“In general, the longer the duration of activities on a site, the more likely it is that vibration from the site will prove to be an issue. In this context, good public relations and communication are important. Local residents might be willing to accept higher levels of vibration if they know that such levels will only last for a short time. It is then important that site operations are carried out according to the stated schedule and that the community is informed of their likely durations. […] The attitude to the contractor can also be improved through good community liaison and information distribution and the provision of a helpline to respond to queries or complaints. The acceptability of the project itself can also be a factor in determining community reaction.”
UPDATE 12/11/2020: It has been announced today Thursday 12th November at the residents meeting that Peabody in discussion with Sisk and Wandsworth about changing plot 6 to private sale. This would mean the remainder of the social homes would be provided in phase 3.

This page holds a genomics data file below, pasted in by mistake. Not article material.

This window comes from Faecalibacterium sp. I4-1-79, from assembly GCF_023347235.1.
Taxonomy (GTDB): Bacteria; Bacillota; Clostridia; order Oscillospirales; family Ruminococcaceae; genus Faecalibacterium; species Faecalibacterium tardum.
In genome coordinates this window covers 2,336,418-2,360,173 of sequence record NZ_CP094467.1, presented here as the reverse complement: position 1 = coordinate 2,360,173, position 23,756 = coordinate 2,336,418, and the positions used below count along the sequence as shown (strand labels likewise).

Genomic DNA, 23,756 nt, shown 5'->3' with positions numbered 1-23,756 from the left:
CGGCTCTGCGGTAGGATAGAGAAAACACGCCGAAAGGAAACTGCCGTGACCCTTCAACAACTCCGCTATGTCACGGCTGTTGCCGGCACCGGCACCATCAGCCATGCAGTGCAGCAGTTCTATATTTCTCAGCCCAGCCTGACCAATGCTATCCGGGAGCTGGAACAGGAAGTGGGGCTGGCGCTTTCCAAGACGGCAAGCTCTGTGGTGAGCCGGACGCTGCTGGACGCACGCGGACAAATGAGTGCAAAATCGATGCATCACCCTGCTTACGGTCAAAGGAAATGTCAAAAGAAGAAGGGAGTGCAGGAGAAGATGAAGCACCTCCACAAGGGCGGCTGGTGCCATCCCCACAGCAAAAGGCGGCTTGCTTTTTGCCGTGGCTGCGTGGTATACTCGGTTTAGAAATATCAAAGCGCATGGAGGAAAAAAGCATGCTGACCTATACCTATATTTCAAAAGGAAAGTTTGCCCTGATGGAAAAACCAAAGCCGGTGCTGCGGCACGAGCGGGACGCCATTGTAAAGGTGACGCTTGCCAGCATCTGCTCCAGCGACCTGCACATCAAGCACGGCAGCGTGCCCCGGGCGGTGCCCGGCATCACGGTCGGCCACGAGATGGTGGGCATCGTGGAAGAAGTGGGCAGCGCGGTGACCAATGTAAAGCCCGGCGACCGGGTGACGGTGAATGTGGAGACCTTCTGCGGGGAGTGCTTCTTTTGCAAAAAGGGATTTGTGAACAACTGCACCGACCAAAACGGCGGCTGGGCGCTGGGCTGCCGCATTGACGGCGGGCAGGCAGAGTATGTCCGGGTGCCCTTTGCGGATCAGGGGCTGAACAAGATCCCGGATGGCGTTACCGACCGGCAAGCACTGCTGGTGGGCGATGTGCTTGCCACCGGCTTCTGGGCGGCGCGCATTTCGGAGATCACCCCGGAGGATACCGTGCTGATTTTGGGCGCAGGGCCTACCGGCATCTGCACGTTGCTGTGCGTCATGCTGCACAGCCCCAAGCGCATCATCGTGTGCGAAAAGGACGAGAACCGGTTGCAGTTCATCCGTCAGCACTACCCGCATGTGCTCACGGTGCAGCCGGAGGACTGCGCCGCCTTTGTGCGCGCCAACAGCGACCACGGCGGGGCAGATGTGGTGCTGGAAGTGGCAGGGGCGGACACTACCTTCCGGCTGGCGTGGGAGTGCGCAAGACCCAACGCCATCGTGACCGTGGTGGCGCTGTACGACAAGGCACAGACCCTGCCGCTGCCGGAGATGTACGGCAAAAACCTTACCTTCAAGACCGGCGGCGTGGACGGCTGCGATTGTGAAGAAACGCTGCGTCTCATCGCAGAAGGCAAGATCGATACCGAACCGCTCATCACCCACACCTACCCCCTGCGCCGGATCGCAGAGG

It will be very interesting to see what comes out of the discussions, Peabody playing the developers game.
UPDATE 19/11/2020: We have received a response from Sisk:
- When monitoring construction activities on site, 1mm/s PPV is our amber alert. This means that upon an amber alert we proactively manage any works taking place and find other ways of approaching our works when practicable. The red alert level is set to 10mm/s PPV and is our absolute maximum level for transient events, and would not normally be expected to occur, as we manage our works wherever possible well below this. Although a transient exceedance of this level would not normally be expected, as an industry-standard approach the potential for this has been considered and appropriately managed. As I have said before, we send all our readings across to Wandsworth Council for their review.
- Any works that may have caused perceptible vibrations, such as demolishing the wall and piling associated activities, have now completed on site. If residents are still expressing concerns about vibrations to their homes, we are not able to confirm sources of vibration arising from outside our site.